Hague Rules time limit applies to misdelivery claims

Friday, 1st March 2019

The Court has held that a ship-owner, who had delivered the shipper’s cargo to a third party without production of the relevant bill of lading, could nonetheless rely on the one-year time limit in Article III Rule 6 of the Hague Rules to defeat the shipper’s claim for misdelivery.

The background facts

The dispute arose in relation to a shipment of bunker fuel oil on board the Owners’ oil product tanker from Lome, Togo and destined for Cotonou, Benin. The bill of lading incorporated an exclusive English law and jurisdiction clause from the relevant charterparty, as well as the Hague Rules, which took effect as a matter of contract.

In the event, the cargo was discharged via ship-to-ship transfer off-shore Lome. The cargo was delivered, but without production of the bill of lading, to the buyer under the sale contract. The seller/shipper subsequently contended that it had not received payment for the bunker fuel and that it remained the owner of the cargo. It sought to claim against the Owners for non-delivery of the cargo.

The shipper commenced a number of proceedings in different jurisdictions, including arresting the vessel in Tunisia and subsequently commencing substantive proceedings there in order to determine the merits of the claims. Those proceedings were later dismissed, but remained subject to appeal. The Tunisian proceedings were commenced within 12 months of the misdelivery.

The Owners commenced English proceedings, seeking summary judgment and/or a declaration of non-liability in respect of the shipper’s claims on the ground that these were time-barred pursuant to Article III Rule 6 of the Hague Rules. This provides that:

“In any event the carrier and the ship shall be discharged from all liability in respect of loss or damage unless suit is brought within one year after delivery of the goods or the date when the goods should have been delivered.”

The Commercial Court decision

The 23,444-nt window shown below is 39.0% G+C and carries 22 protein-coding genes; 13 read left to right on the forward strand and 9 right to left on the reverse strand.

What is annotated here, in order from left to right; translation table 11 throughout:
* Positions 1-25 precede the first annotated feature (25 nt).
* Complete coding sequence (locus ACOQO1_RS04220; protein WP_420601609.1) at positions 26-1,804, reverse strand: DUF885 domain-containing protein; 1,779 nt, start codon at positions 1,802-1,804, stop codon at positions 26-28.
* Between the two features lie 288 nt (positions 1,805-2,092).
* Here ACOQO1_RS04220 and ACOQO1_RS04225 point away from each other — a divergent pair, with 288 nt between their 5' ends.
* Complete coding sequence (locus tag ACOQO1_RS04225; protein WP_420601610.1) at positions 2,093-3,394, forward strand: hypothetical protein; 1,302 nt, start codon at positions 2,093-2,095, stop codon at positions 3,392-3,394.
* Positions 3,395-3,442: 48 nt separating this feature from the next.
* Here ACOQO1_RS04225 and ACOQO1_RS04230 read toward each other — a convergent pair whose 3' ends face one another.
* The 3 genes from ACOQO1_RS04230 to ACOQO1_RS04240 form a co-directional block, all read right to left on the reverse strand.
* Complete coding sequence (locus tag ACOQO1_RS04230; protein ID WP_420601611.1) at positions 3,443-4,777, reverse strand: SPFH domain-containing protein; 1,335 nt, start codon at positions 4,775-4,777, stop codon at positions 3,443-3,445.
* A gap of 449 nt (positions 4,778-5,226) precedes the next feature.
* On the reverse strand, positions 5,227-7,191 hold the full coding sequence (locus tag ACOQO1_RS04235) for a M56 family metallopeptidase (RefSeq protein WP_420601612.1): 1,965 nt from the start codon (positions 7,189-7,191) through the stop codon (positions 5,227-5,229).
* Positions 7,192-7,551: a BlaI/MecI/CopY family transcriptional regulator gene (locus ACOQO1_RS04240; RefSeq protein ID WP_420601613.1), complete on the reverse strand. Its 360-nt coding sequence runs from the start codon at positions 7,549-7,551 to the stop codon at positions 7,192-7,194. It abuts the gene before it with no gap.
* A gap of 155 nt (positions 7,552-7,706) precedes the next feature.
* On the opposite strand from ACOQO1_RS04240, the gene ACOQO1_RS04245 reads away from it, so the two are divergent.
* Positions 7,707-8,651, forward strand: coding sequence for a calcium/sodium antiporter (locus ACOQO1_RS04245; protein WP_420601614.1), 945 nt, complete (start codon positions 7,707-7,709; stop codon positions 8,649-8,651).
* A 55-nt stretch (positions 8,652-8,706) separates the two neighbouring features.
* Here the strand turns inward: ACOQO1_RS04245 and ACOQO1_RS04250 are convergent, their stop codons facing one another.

The Court found in favour of the Owners. It considered that the words used in Article III Rule 6 (“in any event” and “all liability”) were wide enough to encompass any breach of a ship-owner’s obligations under the bill of lading, including liability for delivering the goods to someone not entitled to take delivery of them. The object of finality (allowing a ship-owner to close its books) that the time bar was intended to achieve would be undermined if it did not apply to misdelivery claims. 

The Court’s view was that the time bar was not limited to breaches of the Hague Rules, but would apply to any breach of the contract of carriage, including misdelivery, where that breach occurred during the Hague Rules period of responsibility and where it had a sufficient connection with the cargo that was carried or to be carried. The Court added that the misdelivery claim could in any event have been pleaded as a breach of the Hague Rules because it amounted to a failure to properly and carefully load, stow, carry, keep, care for and discharge the cargo under Article III Rule 2. The Court also rejected the argument that there was any settled understanding that the time bar did not apply to misdelivery claims.        

The Court then considered whether the Tunisian proceedings were effective to interrupt time running for the purposes of the one-year time bar. It decided that they did not. In circumstances where the Tunisian proceedings were brought in breach of the parties’ contractual agreement to bring their claims in the English courts, the Tunisian proceedings did not constitute proceedings before a competent court that satisfied the requirements of Article III Rule 6. It would require exceptional circumstances, which were not present here, for foreign proceedings brought in breach of an exclusive English jurisdiction clause to constitute the bringing of suit for the purposes of Article III Rule 6. Among other considerations highlighted by the Court, the shipper was aware that there was a charterparty to which the Owners were party, and the bill of lading referred to it. Therefore, had the shipper asked for a copy of the Charterparty, it would have known about the exclusive jurisdiction clause. It could not, therefore, rely on any argument that it was unaware of that clause.

In conclusion, therefore, the shipper’s claim for misdelivery was time-barred.


This decision provides important and welcome clarification on the application of the Hague Rules time limit to misdelivery claims. Further, given that the wording of the time bar under the Hague-Visby Rules is even wider in ambit (“all liability whatsoever…”), it is to be expected that the position would be the same under those Rules.

The shipper is appealing this decision.

Source : Ince Law